Dealing with Contaminated SitesFrom Theory towards Practical Application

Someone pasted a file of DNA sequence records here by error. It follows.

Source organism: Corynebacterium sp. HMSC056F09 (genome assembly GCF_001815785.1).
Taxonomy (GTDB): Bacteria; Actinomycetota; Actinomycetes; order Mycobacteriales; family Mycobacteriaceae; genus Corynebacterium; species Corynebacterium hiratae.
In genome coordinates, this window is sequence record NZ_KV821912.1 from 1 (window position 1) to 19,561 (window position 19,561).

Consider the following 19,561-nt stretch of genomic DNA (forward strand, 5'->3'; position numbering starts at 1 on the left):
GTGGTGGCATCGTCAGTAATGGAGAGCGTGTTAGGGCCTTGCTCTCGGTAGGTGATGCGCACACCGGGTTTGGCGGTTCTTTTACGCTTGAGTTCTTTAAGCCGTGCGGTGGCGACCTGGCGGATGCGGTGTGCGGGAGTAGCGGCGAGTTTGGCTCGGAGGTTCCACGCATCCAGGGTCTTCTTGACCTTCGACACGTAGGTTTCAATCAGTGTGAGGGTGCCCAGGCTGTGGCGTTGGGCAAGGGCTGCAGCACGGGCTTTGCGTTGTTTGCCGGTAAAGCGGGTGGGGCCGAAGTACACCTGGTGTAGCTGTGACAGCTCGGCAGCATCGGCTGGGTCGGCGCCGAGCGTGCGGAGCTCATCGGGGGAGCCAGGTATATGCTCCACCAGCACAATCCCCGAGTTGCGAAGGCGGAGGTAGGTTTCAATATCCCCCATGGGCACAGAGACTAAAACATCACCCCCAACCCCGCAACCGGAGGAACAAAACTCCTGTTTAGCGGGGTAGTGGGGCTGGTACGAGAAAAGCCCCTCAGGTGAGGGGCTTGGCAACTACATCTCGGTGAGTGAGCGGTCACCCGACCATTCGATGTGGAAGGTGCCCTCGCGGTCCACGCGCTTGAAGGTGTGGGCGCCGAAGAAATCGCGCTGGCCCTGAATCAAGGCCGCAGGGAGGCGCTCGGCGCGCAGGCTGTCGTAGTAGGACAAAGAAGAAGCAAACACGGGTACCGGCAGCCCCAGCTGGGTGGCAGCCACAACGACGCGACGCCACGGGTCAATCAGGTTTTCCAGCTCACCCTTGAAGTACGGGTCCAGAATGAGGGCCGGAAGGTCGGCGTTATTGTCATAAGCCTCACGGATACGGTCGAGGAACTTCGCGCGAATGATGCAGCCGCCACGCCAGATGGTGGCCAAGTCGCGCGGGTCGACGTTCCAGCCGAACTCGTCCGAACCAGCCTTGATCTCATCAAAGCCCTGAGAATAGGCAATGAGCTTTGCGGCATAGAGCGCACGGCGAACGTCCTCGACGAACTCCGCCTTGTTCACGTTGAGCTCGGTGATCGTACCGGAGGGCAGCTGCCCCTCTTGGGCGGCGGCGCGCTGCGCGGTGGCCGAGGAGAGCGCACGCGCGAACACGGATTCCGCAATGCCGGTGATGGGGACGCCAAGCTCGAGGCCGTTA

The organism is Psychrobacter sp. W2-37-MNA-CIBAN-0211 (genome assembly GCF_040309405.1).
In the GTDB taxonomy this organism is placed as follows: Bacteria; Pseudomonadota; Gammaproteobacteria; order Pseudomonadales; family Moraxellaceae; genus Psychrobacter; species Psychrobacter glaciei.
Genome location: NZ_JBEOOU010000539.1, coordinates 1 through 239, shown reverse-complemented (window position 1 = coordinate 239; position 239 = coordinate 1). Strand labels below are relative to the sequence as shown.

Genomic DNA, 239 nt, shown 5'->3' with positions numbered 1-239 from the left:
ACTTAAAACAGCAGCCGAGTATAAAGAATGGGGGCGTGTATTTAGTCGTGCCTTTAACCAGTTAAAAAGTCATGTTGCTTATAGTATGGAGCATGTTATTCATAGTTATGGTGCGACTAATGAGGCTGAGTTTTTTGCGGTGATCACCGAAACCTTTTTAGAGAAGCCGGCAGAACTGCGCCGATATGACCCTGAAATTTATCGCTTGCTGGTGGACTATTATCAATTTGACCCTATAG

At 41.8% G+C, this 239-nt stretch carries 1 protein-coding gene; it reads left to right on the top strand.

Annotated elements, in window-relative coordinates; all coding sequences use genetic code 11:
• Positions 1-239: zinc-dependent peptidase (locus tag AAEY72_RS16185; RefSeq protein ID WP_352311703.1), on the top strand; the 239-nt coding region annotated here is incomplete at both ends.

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Sustainable remediation has come to exist as a popular term used to describe contaminated site management that is demonstrably sustainable, i.e. where some form of sustainability appraisal has been used in decision making to identify the “most sustainable” approach for any particular management intervention required. The “most sustainable” approach is one that, in the view of the stakeholders involved in making or considering management decisions, has the optimal balance of effects and benefits across the three elements of sustainability: environment, economy and society. This chapter describes how the Brundtland Report concept of sustainable development can be linked with contaminated site remediation practice, both how sustainability can be assessed and used as a tool in decision making; and also how sustainability thinking is creating new contaminated site remediation approaches, for example, marrying concepts of Risk Management and renewable energy production. The chapter discusses the individual “indicators” or metrics that contribute to an understanding of sustainability, the tools available for combining these into a sustainability appraisal, and the types of boundary conditions that need to be considered in setting the scope of sustainability appraisal. The chapter also discusses the linkage of “sustainability” with “Risk Management”, the importance of engaging stakeholders in sustainability appraisal, and an emerging set of international initiatives in the field. Finally it presents a series of sustainable remediation case studies (technologies and decision making tools) and a view of the possible future for “sustainable remediation”.